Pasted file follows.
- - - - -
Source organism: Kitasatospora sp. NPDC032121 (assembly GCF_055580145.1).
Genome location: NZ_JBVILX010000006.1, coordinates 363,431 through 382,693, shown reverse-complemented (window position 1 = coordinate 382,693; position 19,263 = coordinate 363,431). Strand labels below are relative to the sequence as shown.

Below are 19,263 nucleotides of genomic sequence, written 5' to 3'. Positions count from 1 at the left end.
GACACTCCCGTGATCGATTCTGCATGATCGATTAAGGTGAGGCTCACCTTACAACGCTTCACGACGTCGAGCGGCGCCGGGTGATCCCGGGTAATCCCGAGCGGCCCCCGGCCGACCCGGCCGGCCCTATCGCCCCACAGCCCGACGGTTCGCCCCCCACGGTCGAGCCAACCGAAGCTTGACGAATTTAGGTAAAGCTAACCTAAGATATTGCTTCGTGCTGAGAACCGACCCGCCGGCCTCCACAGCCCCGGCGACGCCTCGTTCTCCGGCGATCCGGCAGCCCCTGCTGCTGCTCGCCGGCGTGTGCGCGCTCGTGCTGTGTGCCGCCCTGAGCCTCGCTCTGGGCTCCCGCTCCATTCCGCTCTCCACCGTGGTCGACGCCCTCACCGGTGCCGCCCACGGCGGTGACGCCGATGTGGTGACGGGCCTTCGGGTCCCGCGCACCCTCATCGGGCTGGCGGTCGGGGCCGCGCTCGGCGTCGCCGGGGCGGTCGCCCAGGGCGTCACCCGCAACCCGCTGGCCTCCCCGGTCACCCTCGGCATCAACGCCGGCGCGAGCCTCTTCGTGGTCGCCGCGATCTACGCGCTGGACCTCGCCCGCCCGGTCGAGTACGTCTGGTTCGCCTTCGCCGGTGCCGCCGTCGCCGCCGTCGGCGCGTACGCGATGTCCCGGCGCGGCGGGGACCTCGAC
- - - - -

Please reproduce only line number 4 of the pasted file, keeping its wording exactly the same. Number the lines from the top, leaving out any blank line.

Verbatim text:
GACACTCCCGTGATCGATTCTGCATGATCGATTAAGGTGAGGCTCACCTTACAACGCTTCACGACGTCGAGCGGCGCCGGGTGATCCCGGGTAATCCCGAGCGGCCCCCGGCCGACCCGGCCGGCCCTATCGCCCCACAGCCCGACGGTTCGCCCCCCACGGTCGAGCCAACCGAAGCTTGACGAATTTAGGTAAAGCTAACCTAAGATATTGCTTCGTGCTGAGAACCGACCCGCCGGCCTCCACAGCCCCGGCGACGCCTCGTTCTCCGGCGATCCGGCAGCCCCTGCTGCTGCTCGCCGGCGTGTGCGCGCTCGTGCTGTGTGCCGCCCTGAGCCTCGCTCTGGGCTCCCGCTCCATTCCGCTCTCCACCGTGGTCGACGCCCTCACCGGTGCCGCCCACGGCGGTGACGCCGATGTGGTGACGGGCCTTCGGGTCCCGCGCACCCTCATCGGGCTGGCGGTCGGGGCCGCGCTCGGCGTCGCCGGGGCGGTCGCCCAGGGCGTCACCCGCAACCCGCTGGCCTCCCCGGTCACCCTCGGCATCAACGCCGGCGCGAGCCTCTTCGTGGTCGCCGCGATCTACGCGCTGGACCTCGCCCGCCCGGTCGAGTACGTCTGGTTCGCCTTCGCCGGTGCCGCCGTCGCCGCCGTCGGCGCGTACGCGATGTCCCGGCGCGGCGGGGACCTCGAC